His book, Opera 101: A Complete Guide to Learning and Loving Opera is the best-selling standard text in America on the art form. Classical Music 101: A Complete Guide to Learning and Loving Classical Music is well-respected in the USA and has had important editions in the UK and China. Fred has written program notes and articles for the Metropolitan, Chicago Lyric, Los Angeles and Cincinnati opera companies, Carnegie Hall, The Atlantic, Playbill, Stagebill, Opera News, Das Opernglas, The New York Times, Los Angeles Times, The Guardian, and Daily Telegraph.
He has a Master’s degree in journalism from Columbia University, where he specialized in broadcasting and arts reporting. He has appeared on many radio programs on RAI, Radio France, BBC, Radio Canada, and NPR. Fred was featured prominently on WNYC’s award-winning “The Ring and I” (a program he named) about those special people who often see every aspect of life filtered through the music and stories of Wagner’s great tetralogy.
Fred has written six renowned books on Italian cuisine (including the classics Recipes from Paradise: Life and Food on the Italian Riviera; The Authentic Pasta Book; La Terra Fortunata: The Splendid Food and Wine of Friuli-Venezia Giulia). The fifth edition of his Italy for the Gourmet Traveler was published in June 2010 by Kyle Books. It is the most complete book for visitors to Italy who are interested in that country’s peerless food and wine heritage. He has written and been interviewed about wine and gastronomy in The New York Times, Los Angeles Times, Bon Appétit, Food & Wine, Gastronomica, Gourmet, Wine Enthusiast, and other leading publications. He has been a finalist for the Julia Child, James Beard and IACP cookbook awards and is a judge for the Beard awards.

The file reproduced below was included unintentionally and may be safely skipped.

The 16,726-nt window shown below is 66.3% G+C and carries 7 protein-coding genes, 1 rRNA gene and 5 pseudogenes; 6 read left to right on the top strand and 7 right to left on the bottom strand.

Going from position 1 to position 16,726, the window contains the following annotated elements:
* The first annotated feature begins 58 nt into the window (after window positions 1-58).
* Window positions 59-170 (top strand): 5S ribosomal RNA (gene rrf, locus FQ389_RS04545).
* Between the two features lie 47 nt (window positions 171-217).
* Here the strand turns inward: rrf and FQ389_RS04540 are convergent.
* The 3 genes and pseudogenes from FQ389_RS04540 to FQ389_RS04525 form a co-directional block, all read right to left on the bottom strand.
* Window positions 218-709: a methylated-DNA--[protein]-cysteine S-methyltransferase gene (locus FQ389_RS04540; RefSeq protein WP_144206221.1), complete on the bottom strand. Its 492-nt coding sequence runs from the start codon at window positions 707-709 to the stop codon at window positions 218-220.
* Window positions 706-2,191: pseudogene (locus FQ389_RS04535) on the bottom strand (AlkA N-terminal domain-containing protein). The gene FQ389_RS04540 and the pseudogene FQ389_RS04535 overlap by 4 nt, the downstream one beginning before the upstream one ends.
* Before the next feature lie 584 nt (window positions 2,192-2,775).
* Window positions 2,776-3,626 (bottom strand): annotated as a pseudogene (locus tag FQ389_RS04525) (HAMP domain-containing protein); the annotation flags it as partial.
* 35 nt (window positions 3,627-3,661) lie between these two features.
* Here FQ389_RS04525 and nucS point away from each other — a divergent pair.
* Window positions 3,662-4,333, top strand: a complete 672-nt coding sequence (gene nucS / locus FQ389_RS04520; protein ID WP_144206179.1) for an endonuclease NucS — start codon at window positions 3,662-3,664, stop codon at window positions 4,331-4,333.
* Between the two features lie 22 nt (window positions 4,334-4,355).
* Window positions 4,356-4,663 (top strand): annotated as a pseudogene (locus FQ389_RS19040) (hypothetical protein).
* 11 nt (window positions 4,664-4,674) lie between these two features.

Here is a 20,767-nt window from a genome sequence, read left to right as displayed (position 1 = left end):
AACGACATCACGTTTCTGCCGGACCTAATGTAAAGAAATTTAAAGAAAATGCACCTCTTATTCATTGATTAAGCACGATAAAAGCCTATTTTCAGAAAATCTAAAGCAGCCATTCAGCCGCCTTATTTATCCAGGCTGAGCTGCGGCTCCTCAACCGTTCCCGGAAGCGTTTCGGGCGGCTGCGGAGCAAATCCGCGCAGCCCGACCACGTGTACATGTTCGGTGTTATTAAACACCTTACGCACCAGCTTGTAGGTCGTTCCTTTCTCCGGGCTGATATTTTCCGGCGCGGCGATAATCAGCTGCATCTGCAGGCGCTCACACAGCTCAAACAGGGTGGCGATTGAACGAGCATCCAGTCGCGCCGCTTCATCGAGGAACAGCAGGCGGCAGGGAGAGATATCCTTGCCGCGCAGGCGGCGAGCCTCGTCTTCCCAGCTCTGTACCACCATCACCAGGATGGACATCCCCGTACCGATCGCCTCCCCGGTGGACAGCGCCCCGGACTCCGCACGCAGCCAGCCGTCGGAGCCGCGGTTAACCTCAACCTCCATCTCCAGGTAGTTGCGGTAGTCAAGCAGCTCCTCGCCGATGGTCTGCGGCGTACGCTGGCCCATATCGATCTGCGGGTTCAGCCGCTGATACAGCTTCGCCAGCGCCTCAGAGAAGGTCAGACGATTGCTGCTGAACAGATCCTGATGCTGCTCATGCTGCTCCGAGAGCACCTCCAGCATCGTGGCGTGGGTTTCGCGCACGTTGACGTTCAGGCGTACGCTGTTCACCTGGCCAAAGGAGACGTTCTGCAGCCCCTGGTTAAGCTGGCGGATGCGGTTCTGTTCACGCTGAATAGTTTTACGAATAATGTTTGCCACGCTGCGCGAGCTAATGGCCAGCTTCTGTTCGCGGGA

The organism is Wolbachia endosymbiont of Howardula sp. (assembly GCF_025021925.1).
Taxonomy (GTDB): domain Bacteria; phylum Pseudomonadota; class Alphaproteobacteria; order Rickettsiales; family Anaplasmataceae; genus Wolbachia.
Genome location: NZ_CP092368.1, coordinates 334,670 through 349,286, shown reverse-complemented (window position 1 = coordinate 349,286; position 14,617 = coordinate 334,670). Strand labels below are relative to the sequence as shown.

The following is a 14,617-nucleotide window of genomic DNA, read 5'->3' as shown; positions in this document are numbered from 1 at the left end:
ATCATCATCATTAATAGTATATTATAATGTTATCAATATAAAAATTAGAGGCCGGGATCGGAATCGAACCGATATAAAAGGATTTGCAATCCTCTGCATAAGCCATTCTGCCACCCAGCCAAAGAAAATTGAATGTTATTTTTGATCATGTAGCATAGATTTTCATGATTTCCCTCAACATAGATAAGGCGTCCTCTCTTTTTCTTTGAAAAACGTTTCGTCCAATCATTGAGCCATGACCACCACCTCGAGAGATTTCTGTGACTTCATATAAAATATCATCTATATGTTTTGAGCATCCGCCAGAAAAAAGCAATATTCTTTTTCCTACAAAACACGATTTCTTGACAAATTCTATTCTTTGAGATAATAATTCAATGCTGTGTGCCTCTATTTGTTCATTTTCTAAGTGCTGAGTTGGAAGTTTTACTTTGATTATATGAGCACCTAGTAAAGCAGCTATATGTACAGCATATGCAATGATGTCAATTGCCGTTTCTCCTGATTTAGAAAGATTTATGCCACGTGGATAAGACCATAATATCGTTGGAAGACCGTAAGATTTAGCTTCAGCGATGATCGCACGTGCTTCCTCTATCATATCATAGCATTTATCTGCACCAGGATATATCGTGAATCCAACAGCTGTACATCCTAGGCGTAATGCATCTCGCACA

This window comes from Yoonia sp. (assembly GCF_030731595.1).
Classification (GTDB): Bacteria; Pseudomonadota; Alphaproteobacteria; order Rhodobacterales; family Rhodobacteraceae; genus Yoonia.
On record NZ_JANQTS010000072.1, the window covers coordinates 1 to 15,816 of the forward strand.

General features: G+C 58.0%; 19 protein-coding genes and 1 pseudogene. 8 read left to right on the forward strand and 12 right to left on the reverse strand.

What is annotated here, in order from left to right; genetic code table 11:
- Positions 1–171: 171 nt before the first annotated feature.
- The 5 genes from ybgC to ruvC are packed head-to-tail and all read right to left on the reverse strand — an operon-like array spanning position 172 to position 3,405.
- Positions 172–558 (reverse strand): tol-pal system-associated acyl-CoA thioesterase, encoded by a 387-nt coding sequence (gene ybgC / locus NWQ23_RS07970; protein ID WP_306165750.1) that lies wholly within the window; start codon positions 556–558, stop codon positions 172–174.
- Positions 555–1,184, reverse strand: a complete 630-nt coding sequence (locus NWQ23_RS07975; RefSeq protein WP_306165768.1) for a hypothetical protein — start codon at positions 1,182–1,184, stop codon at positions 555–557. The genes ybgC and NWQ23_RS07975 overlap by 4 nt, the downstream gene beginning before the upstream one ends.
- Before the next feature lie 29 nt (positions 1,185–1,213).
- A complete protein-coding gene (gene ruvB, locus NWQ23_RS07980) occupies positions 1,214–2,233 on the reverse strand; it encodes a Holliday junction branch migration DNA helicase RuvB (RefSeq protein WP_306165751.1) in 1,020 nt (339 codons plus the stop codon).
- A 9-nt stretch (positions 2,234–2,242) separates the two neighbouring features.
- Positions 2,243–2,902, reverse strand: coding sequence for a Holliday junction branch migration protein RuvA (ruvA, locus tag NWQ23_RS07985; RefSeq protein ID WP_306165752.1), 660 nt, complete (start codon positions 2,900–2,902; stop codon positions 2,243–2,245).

Fred Plotkin lives in airplanes, opera houses, Manhattan, and cyberspace (www.fredplotkin.com).
Fred Plotkin appears in the following:
Monday, October 24, 2016
While in Italy to celebrate Verdi, Fred Plotkin muses on the man who came before him, Rossini.
Wednesday, October 19, 2016
Fred Plotkin continues his series called Singular Voices sharing his thoughts after a recent New York performance by French multi-lingual singer Charles Aznavour.
Friday, October 14, 2016
In this personal memorial, Fred Plotkin shares his experiences with and appreciation for the WQXR and Met Opera radio broadcaster over the course of many years.
Monday, October 10, 2016
The importance of Venice to opera cannot be understated. Fred Plotkin visits the city and shares his thoughts on the city's place in operatic history.
Tuesday, October 04, 2016
Fred Plotkin retraces the paths of Wagner as he was writing Parsifal leading him Villa Rufolo where the composer found his inspiration for the operas second half.